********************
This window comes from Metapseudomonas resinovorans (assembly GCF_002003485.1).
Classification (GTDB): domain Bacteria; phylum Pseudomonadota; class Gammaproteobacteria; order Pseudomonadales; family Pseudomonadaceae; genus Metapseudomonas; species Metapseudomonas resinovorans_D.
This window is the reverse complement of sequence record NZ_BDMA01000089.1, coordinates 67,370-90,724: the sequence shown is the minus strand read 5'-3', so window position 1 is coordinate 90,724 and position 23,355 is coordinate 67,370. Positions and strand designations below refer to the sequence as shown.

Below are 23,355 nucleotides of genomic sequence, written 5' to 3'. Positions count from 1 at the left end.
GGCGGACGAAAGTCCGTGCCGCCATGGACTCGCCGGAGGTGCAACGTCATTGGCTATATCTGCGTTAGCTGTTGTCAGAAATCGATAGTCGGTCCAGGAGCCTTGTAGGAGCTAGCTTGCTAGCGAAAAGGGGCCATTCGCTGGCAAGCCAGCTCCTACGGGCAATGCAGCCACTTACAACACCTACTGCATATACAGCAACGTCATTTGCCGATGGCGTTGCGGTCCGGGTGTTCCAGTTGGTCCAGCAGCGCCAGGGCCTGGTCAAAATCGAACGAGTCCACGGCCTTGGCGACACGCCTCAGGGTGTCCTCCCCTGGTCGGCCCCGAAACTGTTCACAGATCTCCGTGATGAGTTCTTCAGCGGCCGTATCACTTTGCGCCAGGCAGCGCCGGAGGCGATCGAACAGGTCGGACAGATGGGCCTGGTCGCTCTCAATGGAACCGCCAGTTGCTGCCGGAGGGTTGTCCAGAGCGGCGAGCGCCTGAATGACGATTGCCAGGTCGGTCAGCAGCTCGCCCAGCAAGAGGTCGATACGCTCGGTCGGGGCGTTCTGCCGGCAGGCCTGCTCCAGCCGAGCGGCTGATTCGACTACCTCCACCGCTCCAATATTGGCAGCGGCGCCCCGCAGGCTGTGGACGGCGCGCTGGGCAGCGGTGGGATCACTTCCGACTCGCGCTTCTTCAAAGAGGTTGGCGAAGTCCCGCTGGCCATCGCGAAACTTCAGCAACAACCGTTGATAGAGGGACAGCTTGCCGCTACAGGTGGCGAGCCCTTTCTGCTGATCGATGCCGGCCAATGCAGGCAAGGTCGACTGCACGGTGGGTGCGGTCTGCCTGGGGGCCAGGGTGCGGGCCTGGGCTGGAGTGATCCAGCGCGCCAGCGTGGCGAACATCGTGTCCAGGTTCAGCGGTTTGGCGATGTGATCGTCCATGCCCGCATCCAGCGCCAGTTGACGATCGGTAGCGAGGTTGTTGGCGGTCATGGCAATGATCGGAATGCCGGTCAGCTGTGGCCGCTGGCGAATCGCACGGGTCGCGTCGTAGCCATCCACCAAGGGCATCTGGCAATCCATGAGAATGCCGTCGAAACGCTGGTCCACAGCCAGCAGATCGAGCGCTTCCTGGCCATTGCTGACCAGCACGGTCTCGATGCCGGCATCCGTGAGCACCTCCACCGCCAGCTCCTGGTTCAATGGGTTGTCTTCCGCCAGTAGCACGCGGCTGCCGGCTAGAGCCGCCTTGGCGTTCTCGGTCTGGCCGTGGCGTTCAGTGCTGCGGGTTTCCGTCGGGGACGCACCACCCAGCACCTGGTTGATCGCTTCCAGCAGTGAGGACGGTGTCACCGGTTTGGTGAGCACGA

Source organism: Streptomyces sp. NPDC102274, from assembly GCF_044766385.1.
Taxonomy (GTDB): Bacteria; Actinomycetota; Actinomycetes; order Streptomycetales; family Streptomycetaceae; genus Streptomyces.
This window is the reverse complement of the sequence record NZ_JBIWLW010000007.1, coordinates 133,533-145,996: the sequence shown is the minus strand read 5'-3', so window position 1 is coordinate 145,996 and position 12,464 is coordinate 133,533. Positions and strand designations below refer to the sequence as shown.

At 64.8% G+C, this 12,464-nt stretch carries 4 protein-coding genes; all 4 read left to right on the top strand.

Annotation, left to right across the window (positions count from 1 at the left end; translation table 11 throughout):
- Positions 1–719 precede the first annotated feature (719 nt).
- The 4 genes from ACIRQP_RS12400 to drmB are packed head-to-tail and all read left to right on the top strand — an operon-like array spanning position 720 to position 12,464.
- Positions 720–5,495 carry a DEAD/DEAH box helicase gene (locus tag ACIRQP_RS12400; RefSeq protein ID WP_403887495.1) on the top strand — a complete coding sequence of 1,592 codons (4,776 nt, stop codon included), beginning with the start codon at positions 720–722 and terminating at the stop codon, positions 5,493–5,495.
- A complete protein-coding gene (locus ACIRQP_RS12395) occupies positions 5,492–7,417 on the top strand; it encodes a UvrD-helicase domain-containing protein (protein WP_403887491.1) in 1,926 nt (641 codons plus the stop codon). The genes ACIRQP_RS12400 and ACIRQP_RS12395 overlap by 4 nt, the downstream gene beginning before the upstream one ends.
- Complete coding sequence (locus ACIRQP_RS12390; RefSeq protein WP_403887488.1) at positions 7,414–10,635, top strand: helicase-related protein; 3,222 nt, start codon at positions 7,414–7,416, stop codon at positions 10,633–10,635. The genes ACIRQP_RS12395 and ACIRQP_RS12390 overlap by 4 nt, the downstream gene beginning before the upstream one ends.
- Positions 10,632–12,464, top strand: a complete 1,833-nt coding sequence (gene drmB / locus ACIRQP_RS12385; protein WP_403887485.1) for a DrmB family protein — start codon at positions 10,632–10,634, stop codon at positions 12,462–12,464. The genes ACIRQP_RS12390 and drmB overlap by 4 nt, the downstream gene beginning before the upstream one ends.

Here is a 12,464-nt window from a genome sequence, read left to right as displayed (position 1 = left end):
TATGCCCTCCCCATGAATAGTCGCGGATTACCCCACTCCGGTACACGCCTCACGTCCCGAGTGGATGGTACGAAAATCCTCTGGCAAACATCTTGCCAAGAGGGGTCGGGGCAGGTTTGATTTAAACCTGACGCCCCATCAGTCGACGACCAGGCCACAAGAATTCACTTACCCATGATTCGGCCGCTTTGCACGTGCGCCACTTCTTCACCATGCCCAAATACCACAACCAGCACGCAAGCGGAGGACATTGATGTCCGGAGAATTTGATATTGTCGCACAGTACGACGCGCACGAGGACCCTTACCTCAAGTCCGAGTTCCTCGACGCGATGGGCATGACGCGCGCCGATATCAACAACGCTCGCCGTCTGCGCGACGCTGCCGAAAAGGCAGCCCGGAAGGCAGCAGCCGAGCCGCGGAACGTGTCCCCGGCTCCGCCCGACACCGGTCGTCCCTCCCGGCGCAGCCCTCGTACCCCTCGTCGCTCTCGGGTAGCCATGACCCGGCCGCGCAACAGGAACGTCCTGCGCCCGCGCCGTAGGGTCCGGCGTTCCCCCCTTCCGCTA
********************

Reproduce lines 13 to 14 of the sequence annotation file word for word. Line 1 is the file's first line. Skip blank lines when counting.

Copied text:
- Positions 720–5,495 carry a DEAD/DEAH box helicase gene (locus tag ACIRQP_RS12400; RefSeq protein ID WP_403887495.1) on the top strand — a complete coding sequence of 1,592 codons (4,776 nt, stop codon included), beginning with the start codon at positions 720–722 and terminating at the stop codon, positions 5,493–5,495.
- A complete protein-coding gene (locus ACIRQP_RS12395) occupies positions 5,492–7,417 on the top strand; it encodes a UvrD-helicase domain-containing protein (protein WP_403887491.1) in 1,926 nt (641 codons plus the stop codon). The genes ACIRQP_RS12400 and ACIRQP_RS12395 overlap by 4 nt, the downstream gene beginning before the upstream one ends.